"Hurray! I beat him!" cried the Unicorn. "Come on now, quick, I must get away from here before they catch me!"

"You beat him? Do you mean beat the Lion?" asked Uncle Wiggily for he was not frightened as was Alice.

"Sure I beat him," answered the Unicorn, as he jumped into the back seat of the automobile. "Drive on!" he ordered just as if the bunny uncle gentleman were the coachman.

[Pg 133]

"Did you beat him very hard, with a broomstick?" asked Alice, putting out her head from behind Uncle Wiggily's tall silk hat where she had hidden herself.

"Beat him with a broomstick? Ha! Ha! I should say not!" laughed the Unicorn. "We're too jolly good friends for that," and he spoke like an English chap. "I beat him playing hop-Scotch and Jack-straws. I was two hops and three straws ahead of him when I stopped and ran away because they were after me."

"Who were after you?" asked Alice. "The lion's friends?"

"No, the straws that show which way the wind blows. When the wind blows the straws against me they tickle, and I can't bear to be tickled. I'm worse than a soap bubble that way. So I ran to get in the auto. I hope you don't mind," and the Unicorn leaned back on the seat cushions.

"Mind? Not in the least!" cried Uncle Wiggily. "I'm glad to give you a ride with Alice," and he made the auto go very fast. On and on they went, over the fields and through the woods and then, all of a sudden,[Pg 134] out from behind a tree jumped the big skillery-scalery alligator walking on his hind legs and the end of his double-jointed tail.

"Halt!" he cried, like a sentry soldier, and Uncle Wiggily stopped the auto. "At last I have caught you," said the alligator in a nutmeg grater sort of a voice. "I want you, Uncle Wiggily, and that Alice girl also. As for your friend in the back seat, he may go—"

"Oh, may I? Thank you!" cried the Unicorn, and with that he leaned forward. And, as he did so the long sharp horn in his head reached over Uncle Wiggily's shoulder, and began to tickle the alligator right under his soft ribs.

"Oh, stop! Stop it, I tell you!" giggled the 'gator. "Stop tickling me!" and he laughed and wiggled and squirmed like an angle worm going fishing.

"Stop! Stop!" he begged.

"I will when you let my friends, Uncle Wiggily and Alice, alone," said the Unicorn, still tickling away.

"Yes! Yes! I'll let them alone," promised the alligator, and he laughed until the tears[Pg 135] ran down his tail. And then he had to run off by himself through the woods, and so he didn't get the bunny uncle nor Wonderland Alice either. And he never could have gotten the Unicorn, because of his long, ticklish horn.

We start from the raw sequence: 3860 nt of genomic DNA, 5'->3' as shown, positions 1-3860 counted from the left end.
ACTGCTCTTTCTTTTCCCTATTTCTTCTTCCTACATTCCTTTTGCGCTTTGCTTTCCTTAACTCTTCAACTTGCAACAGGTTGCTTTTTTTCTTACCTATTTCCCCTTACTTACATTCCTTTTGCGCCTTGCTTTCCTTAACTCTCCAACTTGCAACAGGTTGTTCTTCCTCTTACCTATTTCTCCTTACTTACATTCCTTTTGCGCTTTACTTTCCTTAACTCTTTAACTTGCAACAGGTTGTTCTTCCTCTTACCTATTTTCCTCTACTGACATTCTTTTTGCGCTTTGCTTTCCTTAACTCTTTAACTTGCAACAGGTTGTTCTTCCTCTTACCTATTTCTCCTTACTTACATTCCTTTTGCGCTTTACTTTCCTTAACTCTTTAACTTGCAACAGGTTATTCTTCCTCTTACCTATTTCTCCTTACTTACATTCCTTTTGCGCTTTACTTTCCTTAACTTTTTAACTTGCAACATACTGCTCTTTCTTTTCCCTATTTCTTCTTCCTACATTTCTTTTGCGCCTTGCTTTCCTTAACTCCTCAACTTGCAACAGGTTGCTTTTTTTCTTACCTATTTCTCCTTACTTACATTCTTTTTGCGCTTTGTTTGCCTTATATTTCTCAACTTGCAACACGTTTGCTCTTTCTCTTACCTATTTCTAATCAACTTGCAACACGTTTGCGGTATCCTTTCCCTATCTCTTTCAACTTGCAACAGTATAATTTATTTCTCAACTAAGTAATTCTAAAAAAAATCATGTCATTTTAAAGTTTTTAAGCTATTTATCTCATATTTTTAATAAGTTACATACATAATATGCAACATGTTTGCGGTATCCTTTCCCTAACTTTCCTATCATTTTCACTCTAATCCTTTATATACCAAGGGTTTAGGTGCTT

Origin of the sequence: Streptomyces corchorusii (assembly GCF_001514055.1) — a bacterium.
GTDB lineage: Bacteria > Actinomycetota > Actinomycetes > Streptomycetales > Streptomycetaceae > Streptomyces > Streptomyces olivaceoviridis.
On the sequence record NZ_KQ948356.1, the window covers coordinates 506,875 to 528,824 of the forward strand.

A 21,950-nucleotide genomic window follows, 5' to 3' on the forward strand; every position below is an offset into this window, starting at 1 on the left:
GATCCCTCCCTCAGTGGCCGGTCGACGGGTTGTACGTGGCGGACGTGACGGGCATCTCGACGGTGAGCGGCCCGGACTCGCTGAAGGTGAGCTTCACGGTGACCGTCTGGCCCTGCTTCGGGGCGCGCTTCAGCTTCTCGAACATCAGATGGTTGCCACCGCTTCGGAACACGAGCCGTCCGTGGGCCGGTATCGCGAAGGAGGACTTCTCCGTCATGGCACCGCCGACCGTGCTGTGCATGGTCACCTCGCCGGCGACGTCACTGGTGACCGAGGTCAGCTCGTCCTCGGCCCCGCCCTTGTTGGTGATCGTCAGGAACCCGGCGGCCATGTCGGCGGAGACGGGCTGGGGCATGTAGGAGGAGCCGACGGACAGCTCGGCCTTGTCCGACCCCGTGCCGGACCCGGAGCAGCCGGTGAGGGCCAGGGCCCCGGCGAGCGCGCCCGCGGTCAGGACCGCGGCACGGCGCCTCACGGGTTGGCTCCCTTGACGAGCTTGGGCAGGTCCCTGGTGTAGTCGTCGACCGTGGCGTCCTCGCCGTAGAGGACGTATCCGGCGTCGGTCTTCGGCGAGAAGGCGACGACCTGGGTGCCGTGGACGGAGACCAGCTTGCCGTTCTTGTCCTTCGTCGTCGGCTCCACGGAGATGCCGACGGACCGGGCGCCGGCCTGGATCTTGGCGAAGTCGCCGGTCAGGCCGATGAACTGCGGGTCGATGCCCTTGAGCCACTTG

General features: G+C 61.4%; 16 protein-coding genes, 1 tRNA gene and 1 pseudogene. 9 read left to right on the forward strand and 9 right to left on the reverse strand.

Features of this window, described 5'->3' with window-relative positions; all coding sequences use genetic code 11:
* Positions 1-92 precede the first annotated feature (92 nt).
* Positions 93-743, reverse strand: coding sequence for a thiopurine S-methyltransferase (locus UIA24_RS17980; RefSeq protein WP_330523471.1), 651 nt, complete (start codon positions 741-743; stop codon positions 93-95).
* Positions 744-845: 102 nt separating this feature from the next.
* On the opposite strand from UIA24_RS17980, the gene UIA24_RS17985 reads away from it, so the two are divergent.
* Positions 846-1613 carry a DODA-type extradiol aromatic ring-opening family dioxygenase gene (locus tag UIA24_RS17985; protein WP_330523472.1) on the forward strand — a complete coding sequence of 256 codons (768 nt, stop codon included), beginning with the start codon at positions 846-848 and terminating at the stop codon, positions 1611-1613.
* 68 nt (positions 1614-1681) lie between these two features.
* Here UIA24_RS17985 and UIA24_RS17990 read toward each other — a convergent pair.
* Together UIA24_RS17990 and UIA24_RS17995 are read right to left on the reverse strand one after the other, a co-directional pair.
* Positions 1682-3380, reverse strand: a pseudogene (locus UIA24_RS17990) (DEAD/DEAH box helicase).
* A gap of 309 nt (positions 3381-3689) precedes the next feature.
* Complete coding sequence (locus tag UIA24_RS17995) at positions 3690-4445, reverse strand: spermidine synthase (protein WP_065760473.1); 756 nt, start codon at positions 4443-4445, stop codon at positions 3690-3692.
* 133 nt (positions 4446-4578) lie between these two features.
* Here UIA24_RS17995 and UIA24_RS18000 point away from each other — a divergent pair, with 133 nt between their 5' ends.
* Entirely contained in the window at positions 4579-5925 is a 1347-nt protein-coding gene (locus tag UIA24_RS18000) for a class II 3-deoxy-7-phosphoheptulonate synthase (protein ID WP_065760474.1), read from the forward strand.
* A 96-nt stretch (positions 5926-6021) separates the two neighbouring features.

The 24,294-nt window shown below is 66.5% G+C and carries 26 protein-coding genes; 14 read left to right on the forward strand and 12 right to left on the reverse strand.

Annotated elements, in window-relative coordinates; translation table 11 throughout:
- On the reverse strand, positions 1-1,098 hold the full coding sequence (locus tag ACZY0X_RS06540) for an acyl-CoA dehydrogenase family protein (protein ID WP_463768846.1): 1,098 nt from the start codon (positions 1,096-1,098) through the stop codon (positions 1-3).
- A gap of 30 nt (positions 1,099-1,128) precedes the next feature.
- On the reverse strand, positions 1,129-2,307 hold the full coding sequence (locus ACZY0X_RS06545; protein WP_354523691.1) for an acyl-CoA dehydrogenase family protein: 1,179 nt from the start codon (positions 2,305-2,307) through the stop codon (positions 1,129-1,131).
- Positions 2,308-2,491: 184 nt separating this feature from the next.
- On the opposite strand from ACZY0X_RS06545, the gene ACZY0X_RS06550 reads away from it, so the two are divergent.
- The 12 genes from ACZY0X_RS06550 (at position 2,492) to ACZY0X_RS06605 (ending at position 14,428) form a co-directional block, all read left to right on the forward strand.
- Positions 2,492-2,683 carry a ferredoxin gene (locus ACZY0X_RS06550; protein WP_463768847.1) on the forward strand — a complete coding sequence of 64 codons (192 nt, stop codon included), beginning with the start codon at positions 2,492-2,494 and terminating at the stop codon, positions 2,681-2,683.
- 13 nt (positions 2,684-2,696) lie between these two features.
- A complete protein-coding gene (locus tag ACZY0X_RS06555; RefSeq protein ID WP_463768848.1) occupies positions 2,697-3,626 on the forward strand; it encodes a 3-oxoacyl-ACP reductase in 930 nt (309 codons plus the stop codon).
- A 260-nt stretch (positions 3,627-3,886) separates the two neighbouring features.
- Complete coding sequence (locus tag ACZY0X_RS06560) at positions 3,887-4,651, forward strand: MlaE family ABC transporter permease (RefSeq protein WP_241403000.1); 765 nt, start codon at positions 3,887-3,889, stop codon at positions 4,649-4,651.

So it is sometimes a good thing to take one of these stickery chaps along when you go for an automobile ride. And if the skyrocket doesn't fall down and stub its nose when it tries to jump over the moon with the crumpled horn cow, I'll tell you next about Uncle Wiggily and Humpty Dumpty.

[Pg 136]


"Excuse me," spoke a gentle voice behind Nurse Jane Fuzzy Wuzzy, the muskrat lady housekeeper, who was cleaning the steps of the hollow stump bungalow one morning. "Excuse me, but can Uncle Wiggily be out to play?"

"Be out to play?" repeated Nurse Jane. "Do you mean play with you?" and the muskrat lady turned to see a little girl, with flaxen hair, standing at the foot of the steps.

"Yes, play with me, if you please," said the little girl. "I'm Alice from Wonderland, you know, and Uncle Wiggily and I had such a jolly time yesterday, when the Unicorn tickled the alligator and made him laugh, that I'd like to go off with him again."

"With whom—the alligator?" asked Nurse Jane.

"No, with Uncle Wiggily," laughed Alice. "Where is he?"

[Pg 137]

"Here I am, Alice. I've just finished breakfast," answered the bunny rabbit gentleman himself, as he came out on the front bungalow steps. "Are you ready for another auto ride?"

"Indeed I am, thank you. And as tomorrow is a holiday I don't have any school today."

"That's funny," said Uncle Wiggily, twinkling his pink nose. "What holiday is it?"

"The Fourth of July!" answered Alice. "Have you forgotten? Even though I am an English girl I know what it means. Your boys and girls shoot off lollypops, bang ice cream cones and light red, white and blue candy."

"Candy? I guess you mean candles!" laughed Uncle Wiggily. "However, you're right. It is the Fourth of July tomorrow, and whereas, years ago, we used to shoot off firecrackers (when many children were burned), now we have a nicer holiday.